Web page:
Information

on the Outcome of the Japanese Government Textbook Screening
 of the History and Civics Textbooks Developed by the Members
 of the Japanese Society for History Textbook Reform
*

 April 3, 2001

 Statement drafted by Children and Textbooks Japan Network 21
 and eleven other Japanese organizations
**

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1. History as discipline

2. The Japanese foundation myths

3. The status of the emperor

4. The legitimization of Japanese aggression in, and colonization of, Asian countries in modern history

4a. Japan and the independence of Asian nations

4b. The colonization of Korea

4c. The so-called "comfort women" and the Nanjing Massacre

5. Prejudice against Asia

6. The evaluation of the state in the Meiji period, the imperial constitution, and the Imperial Rescript on Education

7. The stress on (state-centered) nationalism and disregard for peoplefs movements

8. The stress on the peoplefs duty to the state and to the defense of the nation

9. The stress on international tensions, the need for armament, and the affirmation of the U.S.-Japan Security Treaty

10. The negation of nuclear disarmament

1. History as discipline

 

The first section of the history textbook, entitled gWhy We Study History,h contains a discussion that denies the scholarly nature of historical research and education, which is a critical issue. Because of criticism from the Ministry of Education and Science, the authors have removed from this section the sentence gHistory is not a scienceh (i.e., history is not a scholarly pursuit) and corrected some errors in its description of George Washington; however, the text retains the same fundamental position on the view of history.

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2. The Japanese foundation myths

 

Concerning the Japanese foundation myths, the authors of the history textbook have made minimal modifications in order to make the text appear not to confuse myths with facts. However, the section remains almost the same in its content and extent, still containing two maps of the eastward expeditions of Prince Yamatotakeru and the Jimmu Emperor. In practice, readers may well confuse myths with facts.

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3. The status of the emperor

 

The history textbook gives the order of successive emperors based on the Kotofu, a genealogy that regards the Jimmu Emperor (a figure in the foundation myths) as the first real emperor. It constantly refers to the status of shoguns as imperial appointments, even in the periods in which shogunates ruled the country. That is, in stressing that the emperors have always been the highest authority/power in Japanese society, the textbook obscures the actual power relations that have existed in the history.

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4. The legitimization of Japanese aggression in, and colonization of, Asian countries in modern history

 

4a. Japan and the independence of Asian nations

 

A section of the history textbook that describes the Russo-Japanese War contains a boxed garticleh consisting of comments on the Japanese victory made by leaders of independence movements in various Asian nations. The article collates convenient portions of these comments to stress that the Japanese victory was the first Asian victory over a European power and/or fostered hopes for the independence of these countries. The section does not refer to the fact that some Japanese opposed the war.

 

The textbook calls the Asia-Pacific War gthe Greater East Asian Warh (the Japanese governmentfs wartime name for the war, a term discarded in the postwar Allied Occupation of Japan) and states that Japan declared that the purpose of the war was the liberation of Asia from western rule, the building of the Greater East Asia Co-Prosperity Sphere, and so on (without examining the truthfulness of the official announcement). A line reads: gJapanese victories on various fronts fostered dreams of, and courage for, independence among many people in Southeast Asia and India.h At the end of these sections, after a brief discussion of anti-Japanese movements in the Greater East Asia Co-Prosperity Sphere and Japanfs gstrict policy in dealing with them,h the text again stresses that the war became one of the factors triggering the independence of various Asian nations.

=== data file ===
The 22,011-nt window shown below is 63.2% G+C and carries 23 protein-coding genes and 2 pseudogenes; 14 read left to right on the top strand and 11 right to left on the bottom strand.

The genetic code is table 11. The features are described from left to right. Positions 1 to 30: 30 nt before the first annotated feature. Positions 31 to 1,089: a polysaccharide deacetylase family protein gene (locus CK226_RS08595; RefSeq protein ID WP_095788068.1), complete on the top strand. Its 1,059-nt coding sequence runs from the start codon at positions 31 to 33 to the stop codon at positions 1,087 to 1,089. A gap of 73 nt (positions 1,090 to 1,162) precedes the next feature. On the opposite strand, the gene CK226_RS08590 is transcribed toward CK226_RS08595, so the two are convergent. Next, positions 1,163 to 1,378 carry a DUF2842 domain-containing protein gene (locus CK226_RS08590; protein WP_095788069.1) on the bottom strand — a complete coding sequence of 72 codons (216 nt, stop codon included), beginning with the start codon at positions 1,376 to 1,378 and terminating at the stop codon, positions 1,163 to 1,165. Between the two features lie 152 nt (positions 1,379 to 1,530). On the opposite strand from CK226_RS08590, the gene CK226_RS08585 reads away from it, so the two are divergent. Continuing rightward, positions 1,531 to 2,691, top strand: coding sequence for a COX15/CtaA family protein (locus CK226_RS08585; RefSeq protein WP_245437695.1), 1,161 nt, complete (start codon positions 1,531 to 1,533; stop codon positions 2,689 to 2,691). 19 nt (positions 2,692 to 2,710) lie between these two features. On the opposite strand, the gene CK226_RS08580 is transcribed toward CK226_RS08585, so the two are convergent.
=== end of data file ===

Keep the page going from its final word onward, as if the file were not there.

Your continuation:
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4b. The colonization of Korea

 

The authors of the history textbook have removed from the textbook some offensive descriptions, such as that gthe Korean Peninsula was located in such a position that it could become at any time a dangerous weapon constantly pointing at Japanh and g[The annexation of Korea] was carried out legally, in accordance with international principles of the time.h (The text for the most part uses the term gannexationh instead of the term gcolonization.h)

 

However, the text still legitimizes the gannexationh by stating that g[it] was necessary for Japanese security and for the protection of Japanese economic interests in Manchuriah (the textbook in essence depicts Korea as a country that could not cope with the threat posed by the world powers). Moreover, the text lacks an overall description of Japanfs imperialist intent, activities, and processes in the years leading to the gannexation.h Therefore, the nature and reality of the annexation of Korea does not come across at all. In addition, although it also includes a brief discussion of some oppressive Japanese colonial/assimilation policies, the text states that after the annexation, Japan developed Korea by building railroad and irrigation facilities.

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4c. The so-called "comfort women" and the Nanjing Massacre

 

The history textbook does not mention gmilitary comfort womenh (jugun ianfu). Concerning the Nanjing Massacre, the authors have added a line referring to many civilian casualties in the gNanjing Incidenth of 1937 (the text uses the term gincidenth instead of gmassacreh); however, the text still contains a line that questions the validity of sources about the gNanjing Incident.h In addition, the text includes a boxed article describing an incident that took place in Nanjing in 1927 in which Chinese nationalists attacked foreigners, including Japanese—a description which serves to legitimize the Japanese use of force in subsequent years.